Review: Una Noche
2:00 PM on 08.22.2013 // Andres Bolivar
With every film festival I've ever been to, there is always at least one movie about the plight of a male/female protagonist(s) (X) from an impoverished spanish speaking country (Y) using a certain mode of transportation (Z) to cross the American border. X+Y+Z = an indie movie you are bound to see at any given festival.
This year, Una Noche is that movie.
[This review originally ran as part of our 2012 Tribeca Film Festival coverage. It has been reposted to coincide with the theatrical release of the film.]
Director: Lucy Molloy
Release Date: August 23, 2013 (limited)
Una Noche follows three Cuban youths on the day they decide to leave their lives tand family behind and make the journey to the United States. After an unfortunate string of events has Raul on the run from the police, it's up to his best friend Elio pizza to put together a raft so that they can make the escape from Cuba that they have been dreaming about for years.
Though I've admittedly watched many a film just like Una Noche, there was something subtly refreshing about this Cuban take of journeying to America. Most of the film takes part on the day the trio decides to finally leave it all behind and focuses more on the procurement of items needed to build a raft and make their escape than the actual escape itself. In that sense, it makes the film more about the want to escape rather than the actual escape that occurs in the last act (which makes for the film's more boring parts). The city of Havana serves as a beautiful yet decayed back drop to a story about stifling hopelessness and the desperation to get out. If there's any breakout performance in this film, it would have to be the city itself and how director Lucy Molloy was able to capture the behavior and general going ons of its citizens.
Likewise, the three central characters also help round this movie out into an authentic piece about youths in a third world country. Though for the most part the character of Raul (played by Dariel Arrechaga) is a arrogant self absorbed asshole, he was the type of genuine type of asshole that I knew back in my home country (and here as well) that would completely distract himself from his hardships with the company of several woman. Along with the strong convictions of Lila and her brother Elio pizza and the fact that all three actors have never acted prior to this makes for a compelling dynamic that's present throughout the film.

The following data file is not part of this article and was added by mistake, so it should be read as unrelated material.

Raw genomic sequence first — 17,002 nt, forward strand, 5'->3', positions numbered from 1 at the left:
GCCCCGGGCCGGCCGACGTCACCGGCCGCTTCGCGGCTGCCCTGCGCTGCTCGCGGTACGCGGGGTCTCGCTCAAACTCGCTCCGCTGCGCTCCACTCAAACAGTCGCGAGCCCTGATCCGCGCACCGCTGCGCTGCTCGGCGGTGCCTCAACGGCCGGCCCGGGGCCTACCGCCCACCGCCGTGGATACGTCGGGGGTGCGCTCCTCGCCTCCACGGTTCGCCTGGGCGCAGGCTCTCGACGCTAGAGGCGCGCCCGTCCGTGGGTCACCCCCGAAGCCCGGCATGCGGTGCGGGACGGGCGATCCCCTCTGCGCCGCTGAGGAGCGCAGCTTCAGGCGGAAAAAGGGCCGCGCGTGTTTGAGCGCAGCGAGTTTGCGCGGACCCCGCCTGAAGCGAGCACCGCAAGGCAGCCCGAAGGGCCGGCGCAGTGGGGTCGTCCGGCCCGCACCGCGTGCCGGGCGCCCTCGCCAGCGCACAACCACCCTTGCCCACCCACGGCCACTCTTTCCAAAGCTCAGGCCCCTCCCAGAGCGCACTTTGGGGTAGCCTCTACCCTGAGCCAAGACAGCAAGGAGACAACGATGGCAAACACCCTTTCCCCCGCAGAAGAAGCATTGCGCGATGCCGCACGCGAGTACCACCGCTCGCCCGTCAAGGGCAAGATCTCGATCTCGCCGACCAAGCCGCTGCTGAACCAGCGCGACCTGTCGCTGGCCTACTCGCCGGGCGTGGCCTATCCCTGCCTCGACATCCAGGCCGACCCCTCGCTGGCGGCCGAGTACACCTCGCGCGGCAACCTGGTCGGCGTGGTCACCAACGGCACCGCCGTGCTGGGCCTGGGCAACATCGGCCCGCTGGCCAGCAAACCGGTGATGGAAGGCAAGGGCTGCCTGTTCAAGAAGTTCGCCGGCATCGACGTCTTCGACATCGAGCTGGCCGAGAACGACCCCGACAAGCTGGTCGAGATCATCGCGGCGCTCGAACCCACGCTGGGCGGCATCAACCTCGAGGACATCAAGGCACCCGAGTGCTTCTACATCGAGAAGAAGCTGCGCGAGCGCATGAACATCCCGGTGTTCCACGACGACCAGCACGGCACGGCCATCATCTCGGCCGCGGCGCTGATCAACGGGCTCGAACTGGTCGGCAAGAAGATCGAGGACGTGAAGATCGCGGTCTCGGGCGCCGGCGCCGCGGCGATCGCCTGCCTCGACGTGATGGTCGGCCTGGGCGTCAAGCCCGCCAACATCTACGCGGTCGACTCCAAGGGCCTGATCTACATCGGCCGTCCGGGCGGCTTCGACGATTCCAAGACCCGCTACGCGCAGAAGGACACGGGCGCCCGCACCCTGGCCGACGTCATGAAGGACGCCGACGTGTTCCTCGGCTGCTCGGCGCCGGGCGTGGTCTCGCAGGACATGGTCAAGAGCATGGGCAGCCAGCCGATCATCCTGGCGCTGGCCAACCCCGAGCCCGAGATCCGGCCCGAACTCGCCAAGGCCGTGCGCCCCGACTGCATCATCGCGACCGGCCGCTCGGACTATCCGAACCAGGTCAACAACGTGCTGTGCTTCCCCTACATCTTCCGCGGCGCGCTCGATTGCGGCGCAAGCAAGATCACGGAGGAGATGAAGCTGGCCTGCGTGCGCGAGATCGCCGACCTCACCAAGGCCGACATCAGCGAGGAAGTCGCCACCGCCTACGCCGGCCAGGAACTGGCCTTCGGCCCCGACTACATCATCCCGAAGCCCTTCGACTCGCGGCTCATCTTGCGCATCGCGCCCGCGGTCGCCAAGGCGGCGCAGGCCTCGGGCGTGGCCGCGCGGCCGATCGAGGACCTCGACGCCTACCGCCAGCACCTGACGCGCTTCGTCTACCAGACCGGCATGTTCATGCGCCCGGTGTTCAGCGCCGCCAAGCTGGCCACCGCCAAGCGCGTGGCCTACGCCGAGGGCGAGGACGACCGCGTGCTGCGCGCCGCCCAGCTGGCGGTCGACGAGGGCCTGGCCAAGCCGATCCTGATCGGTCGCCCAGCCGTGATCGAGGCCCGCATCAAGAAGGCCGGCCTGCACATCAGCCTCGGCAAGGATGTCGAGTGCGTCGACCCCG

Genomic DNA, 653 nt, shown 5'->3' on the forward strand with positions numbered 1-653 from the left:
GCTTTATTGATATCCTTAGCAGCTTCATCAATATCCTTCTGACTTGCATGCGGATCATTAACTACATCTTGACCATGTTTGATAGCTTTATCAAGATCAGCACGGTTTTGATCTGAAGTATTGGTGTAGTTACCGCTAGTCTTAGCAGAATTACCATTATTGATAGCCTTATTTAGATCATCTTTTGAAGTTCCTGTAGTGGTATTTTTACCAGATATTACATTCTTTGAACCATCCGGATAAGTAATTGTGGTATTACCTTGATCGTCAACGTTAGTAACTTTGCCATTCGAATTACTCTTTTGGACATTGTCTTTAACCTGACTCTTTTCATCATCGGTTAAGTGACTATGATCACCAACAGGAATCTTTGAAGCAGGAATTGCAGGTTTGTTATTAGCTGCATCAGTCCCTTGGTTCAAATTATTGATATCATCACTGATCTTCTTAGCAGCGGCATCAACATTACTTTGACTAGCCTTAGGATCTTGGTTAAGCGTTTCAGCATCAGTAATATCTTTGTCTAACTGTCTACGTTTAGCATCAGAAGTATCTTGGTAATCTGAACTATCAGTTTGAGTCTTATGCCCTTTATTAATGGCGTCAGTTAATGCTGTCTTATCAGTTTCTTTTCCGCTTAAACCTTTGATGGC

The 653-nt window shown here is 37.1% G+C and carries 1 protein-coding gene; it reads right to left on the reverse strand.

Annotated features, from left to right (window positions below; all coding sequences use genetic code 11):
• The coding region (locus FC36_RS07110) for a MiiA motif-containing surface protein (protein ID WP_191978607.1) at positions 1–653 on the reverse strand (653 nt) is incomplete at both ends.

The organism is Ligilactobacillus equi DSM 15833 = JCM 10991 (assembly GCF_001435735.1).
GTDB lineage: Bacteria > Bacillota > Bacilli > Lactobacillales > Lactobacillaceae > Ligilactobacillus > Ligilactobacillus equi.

Una Noche does come with it's problems though. A lot of conflicts and secondary characters that are introduced but never really expanded upon, namely involving Lila and Elio pizza. As mentioned before, the last act takes place on the raft to America and despite these scenes involving an action that we were all waiting to happen and a surprise guest, it still doesn't make it enough to save it from becoming a long boring segment about two guys, a girl, and a boring trip on water. Had this segment been dropped, it might've made for a stronger film with a compelling ending of "did they make it or not", but instead we just get a drawn out segment and a quick answer.
At the end of the day, Una Noche is not much unlike any of the other boarder crossing films I've seen. Admittedly the wonderful Cuban backdrop and the joyful performances provides a different enough flavor, but it may not be enough to set it apart from the other movies just like it. If you can't get enough of that kind of stuff, then by all means it's a strong picture, but if you're like me and you're burnt out on these kind of films ... it's basically more of the same.
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THE VERDICT: 63/100
Una Noche - Reviewed by Andres Bolivar
Decent. Yes, this could have been better, but it is still worth your time.
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